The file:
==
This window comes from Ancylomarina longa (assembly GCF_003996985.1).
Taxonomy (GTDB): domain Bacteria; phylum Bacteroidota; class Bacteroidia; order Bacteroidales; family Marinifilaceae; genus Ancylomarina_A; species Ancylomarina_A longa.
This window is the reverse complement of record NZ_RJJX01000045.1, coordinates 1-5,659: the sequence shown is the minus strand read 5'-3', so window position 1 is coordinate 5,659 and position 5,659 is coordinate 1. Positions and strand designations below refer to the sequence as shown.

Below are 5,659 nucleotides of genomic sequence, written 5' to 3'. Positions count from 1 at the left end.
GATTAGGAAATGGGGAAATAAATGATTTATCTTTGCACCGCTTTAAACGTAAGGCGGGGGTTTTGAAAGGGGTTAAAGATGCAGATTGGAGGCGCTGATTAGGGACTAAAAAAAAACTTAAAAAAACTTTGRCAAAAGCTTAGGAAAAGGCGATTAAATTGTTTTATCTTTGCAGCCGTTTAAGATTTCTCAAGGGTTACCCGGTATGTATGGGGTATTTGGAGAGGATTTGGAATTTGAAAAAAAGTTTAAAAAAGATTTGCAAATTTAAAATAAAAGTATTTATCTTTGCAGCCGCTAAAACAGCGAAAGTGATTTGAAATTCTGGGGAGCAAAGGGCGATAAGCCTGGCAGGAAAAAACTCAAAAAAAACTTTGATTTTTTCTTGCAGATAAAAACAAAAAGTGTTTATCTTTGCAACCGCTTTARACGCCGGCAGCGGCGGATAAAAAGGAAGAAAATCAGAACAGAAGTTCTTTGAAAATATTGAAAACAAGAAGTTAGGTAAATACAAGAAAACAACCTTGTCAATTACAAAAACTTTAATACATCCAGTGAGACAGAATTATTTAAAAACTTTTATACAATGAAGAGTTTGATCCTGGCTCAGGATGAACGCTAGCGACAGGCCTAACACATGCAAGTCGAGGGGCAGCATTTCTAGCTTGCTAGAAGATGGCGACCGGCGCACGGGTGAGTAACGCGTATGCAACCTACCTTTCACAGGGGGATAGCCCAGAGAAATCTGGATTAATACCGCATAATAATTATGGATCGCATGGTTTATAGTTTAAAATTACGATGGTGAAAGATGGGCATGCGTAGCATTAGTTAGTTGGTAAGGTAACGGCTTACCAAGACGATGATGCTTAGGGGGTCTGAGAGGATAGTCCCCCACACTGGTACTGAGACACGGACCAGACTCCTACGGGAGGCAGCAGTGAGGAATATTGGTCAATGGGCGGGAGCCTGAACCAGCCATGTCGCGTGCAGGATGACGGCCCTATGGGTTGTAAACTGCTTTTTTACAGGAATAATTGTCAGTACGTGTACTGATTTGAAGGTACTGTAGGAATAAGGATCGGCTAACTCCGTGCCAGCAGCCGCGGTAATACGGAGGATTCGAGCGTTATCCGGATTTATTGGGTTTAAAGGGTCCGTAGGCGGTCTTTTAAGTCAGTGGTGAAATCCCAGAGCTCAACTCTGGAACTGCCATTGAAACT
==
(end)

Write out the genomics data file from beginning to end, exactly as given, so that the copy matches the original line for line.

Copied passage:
This window comes from Ancylomarina longa (assembly GCF_003996985.1).
Taxonomy (GTDB): domain Bacteria; phylum Bacteroidota; class Bacteroidia; order Bacteroidales; family Marinifilaceae; genus Ancylomarina_A; species Ancylomarina_A longa.
This window is the reverse complement of record NZ_RJJX01000045.1, coordinates 1-5,659: the sequence shown is the minus strand read 5'-3', so window position 1 is coordinate 5,659 and position 5,659 is coordinate 1. Positions and strand designations below refer to the sequence as shown.

Below are 5,659 nucleotides of genomic sequence, written 5' to 3'. Positions count from 1 at the left end.
GATTAGGAAATGGGGAAATAAATGATTTATCTTTGCACCGCTTTAAACGTAAGGCGGGGGTTTTGAAAGGGGTTAAAGATGCAGATTGGAGGCGCTGATTAGGGACTAAAAAAAAACTTAAAAAAACTTTGRCAAAAGCTTAGGAAAAGGCGATTAAATTGTTTTATCTTTGCAGCCGTTTAAGATTTCTCAAGGGTTACCCGGTATGTATGGGGTATTTGGAGAGGATTTGGAATTTGAAAAAAAGTTTAAAAAAGATTTGCAAATTTAAAATAAAAGTATTTATCTTTGCAGCCGCTAAAACAGCGAAAGTGATTTGAAATTCTGGGGAGCAAAGGGCGATAAGCCTGGCAGGAAAAAACTCAAAAAAAACTTTGATTTTTTCTTGCAGATAAAAACAAAAAGTGTTTATCTTTGCAACCGCTTTARACGCCGGCAGCGGCGGATAAAAAGGAAGAAAATCAGAACAGAAGTTCTTTGAAAATATTGAAAACAAGAAGTTAGGTAAATACAAGAAAACAACCTTGTCAATTACAAAAACTTTAATACATCCAGTGAGACAGAATTATTTAAAAACTTTTATACAATGAAGAGTTTGATCCTGGCTCAGGATGAACGCTAGCGACAGGCCTAACACATGCAAGTCGAGGGGCAGCATTTCTAGCTTGCTAGAAGATGGCGACCGGCGCACGGGTGAGTAACGCGTATGCAACCTACCTTTCACAGGGGGATAGCCCAGAGAAATCTGGATTAATACCGCATAATAATTATGGATCGCATGGTTTATAGTTTAAAATTACGATGGTGAAAGATGGGCATGCGTAGCATTAGTTAGTTGGTAAGGTAACGGCTTACCAAGACGATGATGCTTAGGGGGTCTGAGAGGATAGTCCCCCACACTGGTACTGAGACACGGACCAGACTCCTACGGGAGGCAGCAGTGAGGAATATTGGTCAATGGGCGGGAGCCTGAACCAGCCATGTCGCGTGCAGGATGACGGCCCTATGGGTTGTAAACTGCTTTTTTACAGGAATAATTGTCAGTACGTGTACTGATTTGAAGGTACTGTAGGAATAAGGATCGGCTAACTCCGTGCCAGCAGCCGCGGTAATACGGAGGATTCGAGCGTTATCCGGATTTATTGGGTTTAAAGGGTCCGTAGGCGGTCTTTTAAGTCAGTGGTGAAATCCCAGAGCTCAACTCTGGAACTGCCATTGAAACT